Twitter: @mokshayogasask
Facebook: Moksha Yoga Saskatoon

1. What does being healthy mean to you?
Being healthy means waking up in the morning and feeling really good inside my body and ready to tackle the day with a positive attitude.

2. Do you feel that you lead a healthy life? How? (or what would you change?)
I lead a fairly healthy lifestyle.  I do Moksha Yoga, I run, I enjoy Crossfit, and I try my best to eat healthy meals and drink in moderation.  I am a lover of wine, and I enjoy a small glass of wine almost every night with my supper.  A girl has to have some indulgences in life, but if I had to change something, I would try to not eat supper so late some nights!

3. What is a healthy meal that you often eat?
My current favorite quick-fix is a tomato and avocado sandwich on 12 grain bread. Sometimes I add spinach if I'm feeling fancy. The creamy texture of the avocado means no mayo or other condiments are required.  A little salt and pepper, and voila! - quick lunch!

4. How do you stay healthy when life gets hectic?
I tend to gravitate towards a diet of granola bars, fruit and whatever else I can get my hands on quickly when I am busy.  This is not the most balanced diet! I've been making an effort lately to prepare my meals the night before and pack a lunch and/or supper when I am not at home so I will have better choices on hand.  It takes some pre-planning, but leftovers from supper or a quick salad with protein are my most common meals.

5. What is one of your challenges or struggles when it comes to leading a healthy life?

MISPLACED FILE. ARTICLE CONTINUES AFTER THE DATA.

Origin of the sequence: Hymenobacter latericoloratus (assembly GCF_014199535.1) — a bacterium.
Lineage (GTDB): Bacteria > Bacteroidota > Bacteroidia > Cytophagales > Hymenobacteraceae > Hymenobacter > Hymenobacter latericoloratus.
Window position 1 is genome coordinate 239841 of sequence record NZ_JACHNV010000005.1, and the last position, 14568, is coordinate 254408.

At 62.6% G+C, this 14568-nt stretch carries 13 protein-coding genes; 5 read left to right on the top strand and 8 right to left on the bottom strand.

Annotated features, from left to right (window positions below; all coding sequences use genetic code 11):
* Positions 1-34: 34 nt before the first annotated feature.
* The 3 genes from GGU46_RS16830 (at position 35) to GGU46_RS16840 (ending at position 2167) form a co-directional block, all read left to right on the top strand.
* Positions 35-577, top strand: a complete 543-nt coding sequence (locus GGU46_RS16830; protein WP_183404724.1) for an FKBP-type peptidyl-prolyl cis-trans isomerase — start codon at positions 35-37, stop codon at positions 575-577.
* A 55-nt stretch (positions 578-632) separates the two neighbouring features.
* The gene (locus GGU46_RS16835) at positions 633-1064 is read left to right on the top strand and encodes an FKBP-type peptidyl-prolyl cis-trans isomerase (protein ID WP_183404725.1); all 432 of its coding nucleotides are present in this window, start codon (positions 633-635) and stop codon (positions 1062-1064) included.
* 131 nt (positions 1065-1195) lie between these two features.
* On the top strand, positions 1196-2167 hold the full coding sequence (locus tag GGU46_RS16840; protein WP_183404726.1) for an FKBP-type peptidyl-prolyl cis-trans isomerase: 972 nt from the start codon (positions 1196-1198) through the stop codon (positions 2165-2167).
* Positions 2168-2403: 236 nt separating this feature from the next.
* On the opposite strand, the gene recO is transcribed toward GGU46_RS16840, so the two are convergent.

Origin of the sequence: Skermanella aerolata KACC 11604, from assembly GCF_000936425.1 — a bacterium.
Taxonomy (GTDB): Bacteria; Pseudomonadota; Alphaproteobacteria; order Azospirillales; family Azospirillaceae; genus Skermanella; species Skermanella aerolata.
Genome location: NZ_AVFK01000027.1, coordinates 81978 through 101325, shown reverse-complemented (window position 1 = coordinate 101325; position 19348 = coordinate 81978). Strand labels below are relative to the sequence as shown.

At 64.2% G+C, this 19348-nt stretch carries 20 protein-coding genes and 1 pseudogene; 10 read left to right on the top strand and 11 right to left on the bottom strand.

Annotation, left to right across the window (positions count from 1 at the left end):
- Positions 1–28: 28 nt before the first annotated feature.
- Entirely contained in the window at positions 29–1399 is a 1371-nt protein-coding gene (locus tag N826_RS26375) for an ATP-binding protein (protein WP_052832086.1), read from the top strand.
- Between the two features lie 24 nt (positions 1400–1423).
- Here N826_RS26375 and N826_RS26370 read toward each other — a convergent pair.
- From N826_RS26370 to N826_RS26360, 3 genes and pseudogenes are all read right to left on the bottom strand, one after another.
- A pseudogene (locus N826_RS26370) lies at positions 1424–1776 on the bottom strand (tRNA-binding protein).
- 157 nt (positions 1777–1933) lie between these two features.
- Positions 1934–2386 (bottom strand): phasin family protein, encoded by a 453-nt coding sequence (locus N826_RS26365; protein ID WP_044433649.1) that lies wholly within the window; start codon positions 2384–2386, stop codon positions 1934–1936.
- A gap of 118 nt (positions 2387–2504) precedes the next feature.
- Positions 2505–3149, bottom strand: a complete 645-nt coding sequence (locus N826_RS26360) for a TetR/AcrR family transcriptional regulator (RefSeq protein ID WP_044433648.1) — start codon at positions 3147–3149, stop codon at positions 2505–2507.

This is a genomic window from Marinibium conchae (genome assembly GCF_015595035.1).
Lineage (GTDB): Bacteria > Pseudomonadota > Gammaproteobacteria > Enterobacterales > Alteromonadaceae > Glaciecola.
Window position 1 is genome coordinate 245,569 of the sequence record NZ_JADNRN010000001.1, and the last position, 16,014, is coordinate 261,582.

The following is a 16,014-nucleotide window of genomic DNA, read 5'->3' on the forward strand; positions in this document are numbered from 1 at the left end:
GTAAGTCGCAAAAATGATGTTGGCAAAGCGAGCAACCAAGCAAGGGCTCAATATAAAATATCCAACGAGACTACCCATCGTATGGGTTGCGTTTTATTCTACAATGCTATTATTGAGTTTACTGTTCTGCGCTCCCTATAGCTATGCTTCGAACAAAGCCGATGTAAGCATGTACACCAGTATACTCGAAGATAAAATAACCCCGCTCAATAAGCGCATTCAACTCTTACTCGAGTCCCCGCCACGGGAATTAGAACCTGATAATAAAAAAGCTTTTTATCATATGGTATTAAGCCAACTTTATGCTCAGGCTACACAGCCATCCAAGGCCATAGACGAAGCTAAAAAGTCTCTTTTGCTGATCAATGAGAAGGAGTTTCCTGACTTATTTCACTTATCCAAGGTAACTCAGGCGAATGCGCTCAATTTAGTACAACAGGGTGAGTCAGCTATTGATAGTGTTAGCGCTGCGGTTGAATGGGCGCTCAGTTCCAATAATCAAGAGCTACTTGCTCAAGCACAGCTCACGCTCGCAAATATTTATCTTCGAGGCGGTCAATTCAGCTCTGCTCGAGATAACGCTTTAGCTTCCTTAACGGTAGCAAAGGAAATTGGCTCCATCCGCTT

It's definitely having food with me when I am busy.  I often leave the house early in the morning and don't come home till after midnight.  Those pre-packed lunches and dinners are my saving grace. And If I don't have them, that's when I struggle.

6. Are you currently working towards a goal or starting/stopping a habit? What?
I am trying to get more fibre into my diet and also increase my vegetables. I think the increase in vegetables will help with the fibre :)

7. What motivates you to be healthy?
The way I feel in the morning motivates me to be healthy. I dislike waking up feeling groggy, or with a tummy ache and I know from experience that eating healthy keeps me from feeling that way.

8. What is a treat or indulgence that you enjoy?
Red wine, cheese, coffee hahah!!

9. Any inspiring words or comments that you'd like to share with our readers?
Life is your life, your one and only life. chose wisely, but don't let fear of the unknown hold you back. It's the things that you were too scared to try that you will likely regret more than the mistakes that you've made along the way.....

Thanks Leia!

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Wednesday, December 4, 2013

hiah chat - Karlie Jackson

Karlie Jackson was born and raised in Saskatoon, Saskatchewan with her mom (Bev), dad (Richard) and sister (Kayla). Growing up, it wasn't uncommon for Karlie to be participating in a variety of sports; everything from ball to soccer, swimming to basketball and many others. Now, Karlie is not only a player on the Saskatoon Valkyries Women's tackle football team, she also sits on the board of executives as the VP of marketing and promotions. Karlie had the opportunity to be a part of the first ever Team Saskatchewan women’s football team, and went to Montreal in 2012 to participate in a Team Canada National Women's football ID camp and tournament.